Four Poems by Martha Rhodes

Four poems by faculty member Martha Rhodes appear at Waxwing:

First Summer Day Along the Merrimack River

It Is the Horse

Since Morning

Orientation

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“My Jewish Feet” by Peggy Shinner

A piece by alumna Peggy Shinner (fiction, ’94) appears at Lilith:

I have, according to a dubious assemblage of pundits, propagandists, and pseudoscientists, Jewish feet. What I thought was familial is, in the eyes of some, tribal. My feet are flat. They turn out. In podiatric lingo, they pronate. Pes planus, in medspeak and Latin. Liopothes, or “people with smooth feet,” wrote Greek physician Galen, who was the first to describe flat feet in the medical literature.

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“Sunrise” by Michael Collins

A poem by alumnus Michael Collins (poetry, ’03) appears at Lime Hawk:

 

Hazes of tiny bugs       nebula around            me.  Alone by the water

so early.  Still              as I have seen it. Small        birds skittering around

the marsh land only               on the small islands                abandoned

by low tide                  for fear of                   disturbing this picture

 

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Achy Obejas Receives Fellowship

1412797112082Alumna Achy Obejas (fiction, ’93) has been named a USA Ford Fellow in Literature. More information can be found online.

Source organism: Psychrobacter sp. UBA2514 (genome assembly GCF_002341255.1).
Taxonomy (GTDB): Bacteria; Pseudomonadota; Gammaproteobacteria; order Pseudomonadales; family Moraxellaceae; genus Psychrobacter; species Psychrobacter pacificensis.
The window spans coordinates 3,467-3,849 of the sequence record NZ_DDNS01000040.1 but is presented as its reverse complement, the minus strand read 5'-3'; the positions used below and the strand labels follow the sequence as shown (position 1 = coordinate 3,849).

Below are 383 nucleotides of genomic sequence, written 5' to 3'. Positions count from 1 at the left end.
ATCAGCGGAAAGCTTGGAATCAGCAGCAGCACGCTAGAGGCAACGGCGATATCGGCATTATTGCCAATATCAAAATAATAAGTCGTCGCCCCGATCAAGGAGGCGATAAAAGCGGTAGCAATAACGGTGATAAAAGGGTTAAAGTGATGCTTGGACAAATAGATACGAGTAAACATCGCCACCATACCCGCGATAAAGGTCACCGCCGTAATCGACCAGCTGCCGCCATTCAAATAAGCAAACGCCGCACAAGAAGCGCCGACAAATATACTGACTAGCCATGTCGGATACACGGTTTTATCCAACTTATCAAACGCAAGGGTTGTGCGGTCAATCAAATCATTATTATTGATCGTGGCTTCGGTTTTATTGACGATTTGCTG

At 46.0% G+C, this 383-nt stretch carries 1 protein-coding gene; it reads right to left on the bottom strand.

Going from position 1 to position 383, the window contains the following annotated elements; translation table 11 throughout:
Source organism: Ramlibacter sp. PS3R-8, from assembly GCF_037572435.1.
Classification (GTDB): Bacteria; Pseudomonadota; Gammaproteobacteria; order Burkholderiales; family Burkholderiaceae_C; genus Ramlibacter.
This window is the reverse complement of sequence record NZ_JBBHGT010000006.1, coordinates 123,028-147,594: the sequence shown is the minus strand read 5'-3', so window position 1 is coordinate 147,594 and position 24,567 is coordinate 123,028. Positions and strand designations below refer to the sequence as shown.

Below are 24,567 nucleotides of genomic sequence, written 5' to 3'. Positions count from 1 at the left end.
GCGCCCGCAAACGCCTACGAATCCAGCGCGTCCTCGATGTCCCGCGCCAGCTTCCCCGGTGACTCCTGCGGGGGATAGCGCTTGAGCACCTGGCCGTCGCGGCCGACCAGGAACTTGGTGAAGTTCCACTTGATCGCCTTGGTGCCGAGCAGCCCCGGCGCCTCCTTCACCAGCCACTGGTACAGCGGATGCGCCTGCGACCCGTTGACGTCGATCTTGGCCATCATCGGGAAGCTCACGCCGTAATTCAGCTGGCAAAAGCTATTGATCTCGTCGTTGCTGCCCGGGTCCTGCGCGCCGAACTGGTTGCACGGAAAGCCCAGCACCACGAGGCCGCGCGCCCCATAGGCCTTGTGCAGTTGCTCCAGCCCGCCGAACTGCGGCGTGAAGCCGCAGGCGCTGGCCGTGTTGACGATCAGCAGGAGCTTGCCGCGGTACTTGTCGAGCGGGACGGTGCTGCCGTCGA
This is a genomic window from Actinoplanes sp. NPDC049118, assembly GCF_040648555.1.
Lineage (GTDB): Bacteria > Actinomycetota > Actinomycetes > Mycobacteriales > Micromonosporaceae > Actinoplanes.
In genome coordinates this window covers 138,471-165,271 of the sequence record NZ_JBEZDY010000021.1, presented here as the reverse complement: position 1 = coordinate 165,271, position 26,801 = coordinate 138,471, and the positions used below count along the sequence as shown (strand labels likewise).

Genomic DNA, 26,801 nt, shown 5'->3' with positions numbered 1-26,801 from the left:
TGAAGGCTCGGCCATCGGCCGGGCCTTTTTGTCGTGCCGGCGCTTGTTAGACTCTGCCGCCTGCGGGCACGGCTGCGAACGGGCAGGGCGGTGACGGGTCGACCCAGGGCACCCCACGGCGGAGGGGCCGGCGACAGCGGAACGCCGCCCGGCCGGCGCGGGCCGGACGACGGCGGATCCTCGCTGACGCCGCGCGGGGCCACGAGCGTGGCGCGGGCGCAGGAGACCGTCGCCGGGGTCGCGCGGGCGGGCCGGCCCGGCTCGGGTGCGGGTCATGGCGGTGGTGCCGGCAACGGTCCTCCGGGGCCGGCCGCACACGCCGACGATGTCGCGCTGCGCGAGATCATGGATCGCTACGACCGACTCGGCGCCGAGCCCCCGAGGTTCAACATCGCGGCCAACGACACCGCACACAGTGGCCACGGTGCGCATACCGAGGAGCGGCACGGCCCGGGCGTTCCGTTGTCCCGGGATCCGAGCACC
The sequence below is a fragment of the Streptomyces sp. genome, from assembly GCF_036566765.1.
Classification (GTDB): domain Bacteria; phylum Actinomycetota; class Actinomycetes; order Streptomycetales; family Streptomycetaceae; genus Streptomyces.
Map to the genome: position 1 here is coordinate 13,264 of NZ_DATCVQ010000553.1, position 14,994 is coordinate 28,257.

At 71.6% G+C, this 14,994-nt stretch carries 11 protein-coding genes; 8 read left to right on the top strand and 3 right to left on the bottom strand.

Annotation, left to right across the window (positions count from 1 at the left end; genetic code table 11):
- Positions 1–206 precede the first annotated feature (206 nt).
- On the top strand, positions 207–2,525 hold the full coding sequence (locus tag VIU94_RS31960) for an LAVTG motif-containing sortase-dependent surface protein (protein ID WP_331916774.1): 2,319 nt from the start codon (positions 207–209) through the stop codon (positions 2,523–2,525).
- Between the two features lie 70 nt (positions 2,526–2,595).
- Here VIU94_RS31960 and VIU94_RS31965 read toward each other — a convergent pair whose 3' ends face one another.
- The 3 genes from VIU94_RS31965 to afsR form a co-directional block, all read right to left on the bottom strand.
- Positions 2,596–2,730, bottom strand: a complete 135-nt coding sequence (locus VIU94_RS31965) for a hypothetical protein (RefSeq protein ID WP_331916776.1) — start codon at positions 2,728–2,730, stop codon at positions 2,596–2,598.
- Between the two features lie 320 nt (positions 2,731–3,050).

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“The Dark Face in the Window” by Leslie Contreras Schwartz

A personal essay entitled “The Dark Face in the Window” by alumna Leslie Contreras Schwartz (poetry, ’11) appears at the Houston Chronicle:

For the three months I lay in a hospital bed, I was surrounded by hands. I was at the Women’s Hospital of Texas for a pregnancy that involved preterm contractions and a baby’s faltering heartbeat. There was my hand under my head, growing numb and uncomfortable. There were hands of nurses, plunging needles of hormones into my arms, pricking my fingers for blood, moving my legs and arms, strapping my pregnant stomach with monitors. Doctors’ hands, searching for the baby’s heartbeat with a stethoscope. Hands quickly and with efficiency examining the tenderness of my cervix to determine my readiness to deliver.

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